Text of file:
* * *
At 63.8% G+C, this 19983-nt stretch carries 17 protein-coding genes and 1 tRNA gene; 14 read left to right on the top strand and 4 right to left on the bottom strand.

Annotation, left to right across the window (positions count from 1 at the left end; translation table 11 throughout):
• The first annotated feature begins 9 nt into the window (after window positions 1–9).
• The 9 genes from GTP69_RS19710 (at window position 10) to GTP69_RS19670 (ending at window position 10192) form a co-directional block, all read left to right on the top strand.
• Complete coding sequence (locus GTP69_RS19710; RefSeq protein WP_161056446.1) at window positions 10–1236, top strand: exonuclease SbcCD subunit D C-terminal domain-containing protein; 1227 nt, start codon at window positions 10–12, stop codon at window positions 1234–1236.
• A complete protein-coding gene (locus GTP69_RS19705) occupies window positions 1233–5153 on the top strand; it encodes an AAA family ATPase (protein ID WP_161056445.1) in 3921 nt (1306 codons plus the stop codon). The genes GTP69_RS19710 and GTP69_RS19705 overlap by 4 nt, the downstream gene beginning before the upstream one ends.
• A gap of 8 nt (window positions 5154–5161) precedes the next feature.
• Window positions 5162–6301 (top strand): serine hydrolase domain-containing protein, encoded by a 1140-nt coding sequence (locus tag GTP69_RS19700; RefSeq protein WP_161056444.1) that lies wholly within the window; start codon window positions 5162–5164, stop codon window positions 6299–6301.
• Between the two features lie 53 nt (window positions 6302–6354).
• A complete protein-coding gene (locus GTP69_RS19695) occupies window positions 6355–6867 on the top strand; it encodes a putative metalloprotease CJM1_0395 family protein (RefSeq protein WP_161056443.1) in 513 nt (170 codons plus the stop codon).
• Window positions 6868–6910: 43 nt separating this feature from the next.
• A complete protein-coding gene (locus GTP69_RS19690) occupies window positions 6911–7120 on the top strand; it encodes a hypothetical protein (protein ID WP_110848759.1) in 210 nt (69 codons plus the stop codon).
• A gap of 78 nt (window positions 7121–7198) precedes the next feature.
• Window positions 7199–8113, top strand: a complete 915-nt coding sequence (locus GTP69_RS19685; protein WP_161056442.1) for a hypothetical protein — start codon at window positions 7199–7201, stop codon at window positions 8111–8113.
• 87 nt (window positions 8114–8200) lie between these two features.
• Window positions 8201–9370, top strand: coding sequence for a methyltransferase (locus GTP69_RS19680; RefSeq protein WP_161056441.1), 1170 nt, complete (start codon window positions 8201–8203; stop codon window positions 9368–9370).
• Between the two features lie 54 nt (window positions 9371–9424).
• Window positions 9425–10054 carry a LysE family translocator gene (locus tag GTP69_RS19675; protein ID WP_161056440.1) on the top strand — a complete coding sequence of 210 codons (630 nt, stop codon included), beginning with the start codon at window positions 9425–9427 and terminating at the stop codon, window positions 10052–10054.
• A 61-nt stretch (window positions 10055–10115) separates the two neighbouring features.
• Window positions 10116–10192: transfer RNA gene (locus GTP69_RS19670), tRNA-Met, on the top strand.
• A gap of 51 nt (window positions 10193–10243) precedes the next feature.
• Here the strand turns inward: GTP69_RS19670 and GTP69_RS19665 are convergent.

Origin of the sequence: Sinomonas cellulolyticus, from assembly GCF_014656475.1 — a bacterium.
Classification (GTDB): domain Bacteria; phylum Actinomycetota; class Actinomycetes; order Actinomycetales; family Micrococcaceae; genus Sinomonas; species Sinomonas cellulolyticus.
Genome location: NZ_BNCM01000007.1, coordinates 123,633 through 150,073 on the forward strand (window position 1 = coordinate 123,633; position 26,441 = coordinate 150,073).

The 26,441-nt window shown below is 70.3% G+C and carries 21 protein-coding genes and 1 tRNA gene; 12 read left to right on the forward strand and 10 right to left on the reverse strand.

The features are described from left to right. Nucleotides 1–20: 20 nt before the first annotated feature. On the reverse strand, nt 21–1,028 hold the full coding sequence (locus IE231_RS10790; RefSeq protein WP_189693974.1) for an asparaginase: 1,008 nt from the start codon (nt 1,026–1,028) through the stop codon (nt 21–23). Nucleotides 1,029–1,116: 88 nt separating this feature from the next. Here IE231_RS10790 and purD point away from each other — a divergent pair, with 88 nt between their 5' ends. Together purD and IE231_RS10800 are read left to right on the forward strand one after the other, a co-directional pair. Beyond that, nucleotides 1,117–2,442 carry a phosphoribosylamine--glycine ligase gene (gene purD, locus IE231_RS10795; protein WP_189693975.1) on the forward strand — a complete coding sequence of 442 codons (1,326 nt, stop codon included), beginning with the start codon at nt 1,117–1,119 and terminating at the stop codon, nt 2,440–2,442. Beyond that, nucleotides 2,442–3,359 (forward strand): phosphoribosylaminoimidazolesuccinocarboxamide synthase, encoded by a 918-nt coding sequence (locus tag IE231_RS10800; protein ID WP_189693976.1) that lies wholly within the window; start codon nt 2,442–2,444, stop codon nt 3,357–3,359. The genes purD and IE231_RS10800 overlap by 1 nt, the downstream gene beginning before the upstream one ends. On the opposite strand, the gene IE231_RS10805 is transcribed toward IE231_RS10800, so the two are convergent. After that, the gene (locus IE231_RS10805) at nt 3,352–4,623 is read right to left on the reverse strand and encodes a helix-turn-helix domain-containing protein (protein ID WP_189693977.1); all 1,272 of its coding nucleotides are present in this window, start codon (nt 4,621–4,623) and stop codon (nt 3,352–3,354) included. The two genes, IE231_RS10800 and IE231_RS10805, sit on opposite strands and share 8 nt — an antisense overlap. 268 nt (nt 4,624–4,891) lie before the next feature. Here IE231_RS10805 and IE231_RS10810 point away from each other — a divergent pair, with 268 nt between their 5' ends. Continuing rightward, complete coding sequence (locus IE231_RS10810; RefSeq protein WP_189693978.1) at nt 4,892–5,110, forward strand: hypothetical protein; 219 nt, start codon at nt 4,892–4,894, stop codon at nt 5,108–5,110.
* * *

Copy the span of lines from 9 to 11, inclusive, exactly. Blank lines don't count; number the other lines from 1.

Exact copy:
• Between the two features lie 53 nt (window positions 6302–6354).
• A complete protein-coding gene (locus GTP69_RS19695) occupies window positions 6355–6867 on the top strand; it encodes a putative metalloprotease CJM1_0395 family protein (RefSeq protein WP_161056443.1) in 513 nt (170 codons plus the stop codon).
• Window positions 6868–6910: 43 nt separating this feature from the next.